• There has been a recent increase in sexual harassment cases. From 2017 to 2018 there was a 50% increase in sexual harassment cases [EEOC]

Twice as many women as men think reporting sexual harassment would be pointless, risky, or uncertain [McKinsey]

Hear it FirstHand

At my previous job I was on a conference call and had my manager and a higher-up in my conference room. In the middle of the call, the higher-up (whom I had worked with before and had a good relationship) noticed a bruise on my thigh and proceeded to touch it (which was pretty high up on my leg) and asked how I got it. I was mortified and didn’t know what to do, and my manager was looking and I couldn’t help think that my manager was going to think that I was getting good reviews because I let this higher-up touch my thigh (or worse). Afterwards, I thought about reporting this, but soon realized when playing out the scenarios in my head, that under no situation would reporting this incident work out well for me – the old boys club at the company I worked for would much sooner get rid of me than him, and cost me my job in the process. 


A client once told me my breasts were "a booby trap. I can't look away!"  My male boss, after giving me sufficient time to respond if I wanted to, and seeing that I was coming up blank, jumped in with, "I'm sure you're perfectly capable of looking away if you don't want to see them. You're an adult." Thanks boss man!!

There are also a dozen plus times when I've gone to him for support behind the scenes or after an incident (once I was borderline sexually harassed by a freaking city council member of all people!) and he's been a great source of listening, validation, and counsel when I've needed.

Women in different roles and of different backgrounds report experiencing sexual harassment differently. Remember, however, that the percentage of women who say they have experienced sexual harassment jumps considerably when sexual harassment is defined [McKinsey]

Take Action

  • Conduct a sexual harassment workplace climate survey. Employees must be able to take this anonymously. You can then review the findings, discuss the results, and take necessary steps.
  • Integrate employee conduct into performance assessment. Be willing to sacrifice and spend money to live up to your values. Keeping “high performers” who are culturally toxic damages office place morale and is a bad move financially over the medium and long term.
  • Clarify the definition of sexual harassment to your organization. This is a necessary step, and you must also educate everyone on the harassment grievance procedure. Many organizations have their employees do some kind of online or in-person training, but this alone is not enough. See the action item below...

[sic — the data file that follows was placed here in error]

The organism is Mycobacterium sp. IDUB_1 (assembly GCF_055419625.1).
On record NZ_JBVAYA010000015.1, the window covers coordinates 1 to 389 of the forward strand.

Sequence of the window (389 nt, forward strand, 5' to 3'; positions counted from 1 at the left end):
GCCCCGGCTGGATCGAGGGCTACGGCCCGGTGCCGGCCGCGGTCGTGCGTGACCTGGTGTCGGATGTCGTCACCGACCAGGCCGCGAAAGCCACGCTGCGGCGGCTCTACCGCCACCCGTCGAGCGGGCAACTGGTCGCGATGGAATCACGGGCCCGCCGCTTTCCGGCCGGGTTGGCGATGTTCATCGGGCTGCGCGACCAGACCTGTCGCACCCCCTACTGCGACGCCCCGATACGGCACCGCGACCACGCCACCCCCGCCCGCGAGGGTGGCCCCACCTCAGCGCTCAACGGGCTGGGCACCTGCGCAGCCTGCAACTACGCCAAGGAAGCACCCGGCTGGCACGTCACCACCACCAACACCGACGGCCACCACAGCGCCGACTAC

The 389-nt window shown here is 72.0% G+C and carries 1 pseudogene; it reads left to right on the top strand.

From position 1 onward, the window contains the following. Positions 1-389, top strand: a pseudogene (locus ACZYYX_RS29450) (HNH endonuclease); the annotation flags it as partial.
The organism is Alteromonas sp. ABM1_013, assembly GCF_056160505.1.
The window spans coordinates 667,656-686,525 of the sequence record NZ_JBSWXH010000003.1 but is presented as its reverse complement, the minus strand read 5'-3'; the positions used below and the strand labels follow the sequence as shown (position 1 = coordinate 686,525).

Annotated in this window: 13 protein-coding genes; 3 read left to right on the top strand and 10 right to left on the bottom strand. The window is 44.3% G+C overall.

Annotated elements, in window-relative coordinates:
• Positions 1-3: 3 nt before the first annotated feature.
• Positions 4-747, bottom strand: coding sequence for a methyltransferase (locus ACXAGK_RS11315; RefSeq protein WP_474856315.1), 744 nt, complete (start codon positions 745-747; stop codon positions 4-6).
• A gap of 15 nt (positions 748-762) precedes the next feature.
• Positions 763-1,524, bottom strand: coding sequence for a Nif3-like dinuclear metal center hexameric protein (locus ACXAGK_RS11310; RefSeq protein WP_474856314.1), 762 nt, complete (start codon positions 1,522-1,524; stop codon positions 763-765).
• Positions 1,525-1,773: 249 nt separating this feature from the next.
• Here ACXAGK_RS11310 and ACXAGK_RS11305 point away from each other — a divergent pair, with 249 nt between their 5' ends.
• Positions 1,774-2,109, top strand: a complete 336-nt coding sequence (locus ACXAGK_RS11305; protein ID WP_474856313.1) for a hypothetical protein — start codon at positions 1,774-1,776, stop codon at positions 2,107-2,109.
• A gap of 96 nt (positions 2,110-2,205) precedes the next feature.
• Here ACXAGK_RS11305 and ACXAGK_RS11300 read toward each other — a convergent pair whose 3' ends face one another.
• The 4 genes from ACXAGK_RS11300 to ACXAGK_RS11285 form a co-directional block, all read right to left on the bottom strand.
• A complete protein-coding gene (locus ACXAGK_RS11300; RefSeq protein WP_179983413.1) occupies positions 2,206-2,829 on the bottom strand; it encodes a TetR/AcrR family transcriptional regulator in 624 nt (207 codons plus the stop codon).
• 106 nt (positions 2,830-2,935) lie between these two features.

• Leadership and systems must be committed to a diverse, inclusive, and equitable organization. A commitment from leadership, including the very top, in which harassment is simply not acceptable is paramount. Furthermore, at all levels, across all positions, an organization must have systems in place that hold employees accountable for this commitment. Have clear and effective policies and systems in place. Check out the EEOC report starting on page 31 [EEOC Report]

April 19, 2019

White Feminism

White feminism

The term "white feminism" describes how gender equity and feminist efforts often focus exclusively on white women (purposefully or not), ignoring women of color and their experiences. [Wikipedia]

Hear it Firsthand

I (a young black woman) was waiting in the lobby at an industry conference. The person running the event - a white man - finally arrived and enthusiastically greeted my white, female coworker, ignoring me. I stepped forward to greet him, and his enthusiasm dropped. For the rest of the day he and the other members of his group (mostly male engineers) acted like I was invisible... 


... (continued from above) but, my white, female coworker - someone with a lot of experience who was well respected in the industry - was an awesome ally. She used every opportunity to center me and to make sure that I was acknowledged in the discussion and that I was given adequate time to speak when it came time for me to present. Her actions were subtle, but I noticed them and it was very encouraging. 

Facts and Data

  • Consider these two charts from McKinsey's Women in the Workplace report from 2016 and 2017. The 2016 chart doesn't include race, and reveals a major underrepresentation of women as one moves to the c-suite level. The 2017 report includes race, which shows that the underrepresentation for white women is really bad (31% to 18%), but for women of color it's a nightmare (17% to 3%). If we're not thinking about race, we're going to miss all sorts of important dynamics like these. [McKinsey]